CONN. SCHOOL SHOOTINGS Gunman’s mom kept trials of home life hidden
At the bar, everybody knew her name.
Nancy Lanza was the one who, if she heard you were short on cash, regularly offered to pick up the tab at My Place.
Two or three nights a week, Lanza — the mother of the gunman in Connecticut’s horrific school massacre — came in for carryout salads, but stayed for Chardonnay and good humor. The divorced mother of two — still smooth-skinned and ash blonde at 52 — didn’t have to work, but was always glad to share talk of her beloved Red Sox, gardening and a growing enthusiasm for target shooting.
But while Lanza spoke proudly about her sons and brought them in for breakfast when they were younger, friends say she held one card very close: home life, especially its trials and setbacks, was off limits.
Now, the secrets Lanza kept are at the center of the questions that envelop this New England town, grieving over the slaughter unleashed by her 20-year-old son Adam, who investigators say killed his mother Friday with her own gun before murdering 26 children and teachers at a nearby school.
“Her family life was her family life. She kept it private, when we were together. That was her own thing,” said Louise Tambascio, who runs the pizzeria and bar and became a shopping and dining companion of Nancy Lanza’s.
Friends had met Lanza’s younger son, who stared down at the floor and didn’t speak when she brought him in. They knew he’d switched schools more than once and that she’d tried home schooling him.
But while she occasionally expressed concern about his future during evenings at the bar, she never complained about anything.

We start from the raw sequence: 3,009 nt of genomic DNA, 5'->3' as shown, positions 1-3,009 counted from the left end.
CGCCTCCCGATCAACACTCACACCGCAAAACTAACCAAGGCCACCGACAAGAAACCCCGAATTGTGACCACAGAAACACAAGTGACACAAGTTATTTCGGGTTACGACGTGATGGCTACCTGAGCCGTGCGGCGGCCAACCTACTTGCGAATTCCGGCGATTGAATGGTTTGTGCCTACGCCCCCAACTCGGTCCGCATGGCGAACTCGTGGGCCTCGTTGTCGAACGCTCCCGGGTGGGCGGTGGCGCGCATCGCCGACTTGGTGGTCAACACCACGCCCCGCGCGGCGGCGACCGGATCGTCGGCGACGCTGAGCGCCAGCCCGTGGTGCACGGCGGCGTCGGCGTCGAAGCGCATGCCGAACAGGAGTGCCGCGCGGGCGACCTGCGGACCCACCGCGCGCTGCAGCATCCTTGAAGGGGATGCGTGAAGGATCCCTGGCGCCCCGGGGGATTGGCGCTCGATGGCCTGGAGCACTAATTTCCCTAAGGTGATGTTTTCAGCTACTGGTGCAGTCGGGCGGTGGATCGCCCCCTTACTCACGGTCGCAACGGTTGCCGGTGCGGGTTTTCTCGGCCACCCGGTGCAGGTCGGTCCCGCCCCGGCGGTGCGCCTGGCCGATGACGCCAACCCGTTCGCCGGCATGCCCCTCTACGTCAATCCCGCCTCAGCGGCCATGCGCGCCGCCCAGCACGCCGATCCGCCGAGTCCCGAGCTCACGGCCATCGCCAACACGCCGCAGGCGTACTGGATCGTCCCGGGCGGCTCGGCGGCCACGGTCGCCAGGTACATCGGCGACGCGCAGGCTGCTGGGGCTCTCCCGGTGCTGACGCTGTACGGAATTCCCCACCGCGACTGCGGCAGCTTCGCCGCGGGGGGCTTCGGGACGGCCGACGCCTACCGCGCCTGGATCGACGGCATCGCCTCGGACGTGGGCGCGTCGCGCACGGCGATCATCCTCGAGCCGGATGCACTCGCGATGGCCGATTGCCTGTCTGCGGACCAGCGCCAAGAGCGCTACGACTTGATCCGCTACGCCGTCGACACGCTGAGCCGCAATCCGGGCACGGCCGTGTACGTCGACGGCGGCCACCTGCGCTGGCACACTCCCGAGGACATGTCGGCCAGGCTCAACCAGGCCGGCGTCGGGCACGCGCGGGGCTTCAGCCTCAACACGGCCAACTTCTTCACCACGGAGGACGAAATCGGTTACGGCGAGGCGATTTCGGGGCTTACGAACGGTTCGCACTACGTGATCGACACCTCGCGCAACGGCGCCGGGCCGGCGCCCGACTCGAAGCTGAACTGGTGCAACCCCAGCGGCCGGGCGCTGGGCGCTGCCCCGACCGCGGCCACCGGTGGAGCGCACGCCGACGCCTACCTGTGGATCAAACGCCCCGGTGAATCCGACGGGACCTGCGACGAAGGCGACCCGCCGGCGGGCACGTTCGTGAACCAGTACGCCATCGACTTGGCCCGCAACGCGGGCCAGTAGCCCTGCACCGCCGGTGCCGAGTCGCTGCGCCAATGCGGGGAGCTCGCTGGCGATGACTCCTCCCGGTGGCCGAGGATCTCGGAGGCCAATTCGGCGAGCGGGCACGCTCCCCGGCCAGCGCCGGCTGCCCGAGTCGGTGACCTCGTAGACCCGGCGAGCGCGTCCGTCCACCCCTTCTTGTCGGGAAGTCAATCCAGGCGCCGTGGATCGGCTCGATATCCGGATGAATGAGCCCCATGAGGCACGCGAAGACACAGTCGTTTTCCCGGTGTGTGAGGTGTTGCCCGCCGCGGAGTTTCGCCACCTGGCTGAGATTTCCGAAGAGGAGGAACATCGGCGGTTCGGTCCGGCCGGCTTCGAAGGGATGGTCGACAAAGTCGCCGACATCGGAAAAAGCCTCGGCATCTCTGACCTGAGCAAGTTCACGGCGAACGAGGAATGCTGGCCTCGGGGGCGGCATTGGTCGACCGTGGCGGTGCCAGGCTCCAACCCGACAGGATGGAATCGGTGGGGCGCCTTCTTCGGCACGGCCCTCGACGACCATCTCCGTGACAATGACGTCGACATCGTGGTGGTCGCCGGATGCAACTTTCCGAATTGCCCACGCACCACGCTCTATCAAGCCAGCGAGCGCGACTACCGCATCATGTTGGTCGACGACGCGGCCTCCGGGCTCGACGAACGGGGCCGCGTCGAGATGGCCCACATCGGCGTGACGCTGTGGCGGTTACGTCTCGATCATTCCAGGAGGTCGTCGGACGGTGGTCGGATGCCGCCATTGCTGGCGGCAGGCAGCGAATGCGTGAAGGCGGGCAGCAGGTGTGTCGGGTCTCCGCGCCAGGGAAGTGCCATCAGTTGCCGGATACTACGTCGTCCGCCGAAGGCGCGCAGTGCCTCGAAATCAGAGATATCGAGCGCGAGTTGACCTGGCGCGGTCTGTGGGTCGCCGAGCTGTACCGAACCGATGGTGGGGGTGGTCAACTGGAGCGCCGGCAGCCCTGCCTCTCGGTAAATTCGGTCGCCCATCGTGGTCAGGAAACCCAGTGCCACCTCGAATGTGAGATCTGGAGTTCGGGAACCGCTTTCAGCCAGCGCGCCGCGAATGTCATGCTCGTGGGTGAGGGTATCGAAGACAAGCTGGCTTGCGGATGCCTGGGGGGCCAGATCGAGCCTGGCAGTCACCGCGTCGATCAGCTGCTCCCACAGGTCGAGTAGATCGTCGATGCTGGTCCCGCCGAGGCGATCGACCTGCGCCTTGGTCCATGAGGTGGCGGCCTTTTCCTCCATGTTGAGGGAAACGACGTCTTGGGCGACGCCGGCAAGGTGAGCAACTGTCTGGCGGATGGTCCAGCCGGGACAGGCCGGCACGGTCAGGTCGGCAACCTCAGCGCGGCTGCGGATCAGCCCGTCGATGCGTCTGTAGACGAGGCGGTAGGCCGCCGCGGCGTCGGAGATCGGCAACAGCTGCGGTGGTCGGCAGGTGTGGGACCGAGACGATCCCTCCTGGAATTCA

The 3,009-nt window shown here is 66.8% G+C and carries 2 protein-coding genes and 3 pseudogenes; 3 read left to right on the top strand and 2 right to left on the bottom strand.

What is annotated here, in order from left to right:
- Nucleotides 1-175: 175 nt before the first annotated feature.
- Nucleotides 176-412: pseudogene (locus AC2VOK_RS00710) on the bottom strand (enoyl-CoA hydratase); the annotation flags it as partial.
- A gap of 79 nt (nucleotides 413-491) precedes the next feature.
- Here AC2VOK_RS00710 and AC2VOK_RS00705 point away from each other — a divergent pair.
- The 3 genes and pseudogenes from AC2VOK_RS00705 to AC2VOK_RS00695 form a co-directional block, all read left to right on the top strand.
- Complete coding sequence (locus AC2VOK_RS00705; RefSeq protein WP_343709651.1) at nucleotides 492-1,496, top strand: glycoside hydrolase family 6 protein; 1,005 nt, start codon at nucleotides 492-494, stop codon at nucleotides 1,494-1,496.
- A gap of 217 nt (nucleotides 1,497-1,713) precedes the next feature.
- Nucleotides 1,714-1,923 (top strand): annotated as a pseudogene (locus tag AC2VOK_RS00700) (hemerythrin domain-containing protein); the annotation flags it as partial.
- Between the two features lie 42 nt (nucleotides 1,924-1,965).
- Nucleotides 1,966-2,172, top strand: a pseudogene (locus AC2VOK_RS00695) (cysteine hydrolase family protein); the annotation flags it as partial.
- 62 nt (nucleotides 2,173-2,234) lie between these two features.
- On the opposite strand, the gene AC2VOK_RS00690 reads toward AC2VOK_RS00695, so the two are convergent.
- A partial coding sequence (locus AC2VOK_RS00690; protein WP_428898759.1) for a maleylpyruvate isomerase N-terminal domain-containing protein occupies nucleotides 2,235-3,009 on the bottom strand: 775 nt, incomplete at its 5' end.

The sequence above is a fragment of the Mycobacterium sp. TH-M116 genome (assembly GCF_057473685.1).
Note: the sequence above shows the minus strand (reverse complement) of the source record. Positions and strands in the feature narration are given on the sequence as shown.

“I heard her as a parent. I always said that I wouldn’t want to be in her shoes. But I thought, ‘Wow. She holds it well,’” said Tambascio’s son, John.
Despite those challenges, the trappings of Lanza’s life in Newtown were comfortable. When she and then-husband Peter Lanza moved to the central Connecticut community in 1998 from southern New Hampshire, they bought a brand new 3,100-square-foot colonial set on more than two acres in the Bennett’s Farm neighborhood.
Nancy Lanza had previously worked as a stock broker at John Hancock in Boston and her husband was a successful executive.
When the couple divorced in 2009, he left their spacious home to Nancy Lanza and told her she’d never have to work another day in her life, said Marsha Lanza of Crystal Lake, Ill., the purported gunman’s aunt. The split-up was not acrimonious and Adam spent time with both his mother and father, she said.
Those who knew Nancy Lanza recall her as very generous, often giving money to those she met and doing volunteer work.
Lanza began telling friends that she’d bought guns and had taken up target shooting, John Tambascio said.
All three of the guns that Adam Lanza carried into Sandy Hook Elementary were owned and registered by his mother — a pair of handguns and a .223-caliber Bushmaster rifle, his primary weapon.
Investigators said Sunday that Nancy Lanza visited shooting ranges several times and that her son also visited an area range.
Marsha Lanza told the Chicago Sun-Times that Nancy Lanza wanted guns for protection. “She prepared for the worst,” Marsha Lanza told the newspaper. “I didn’t know that they [the guns] would be used on her.”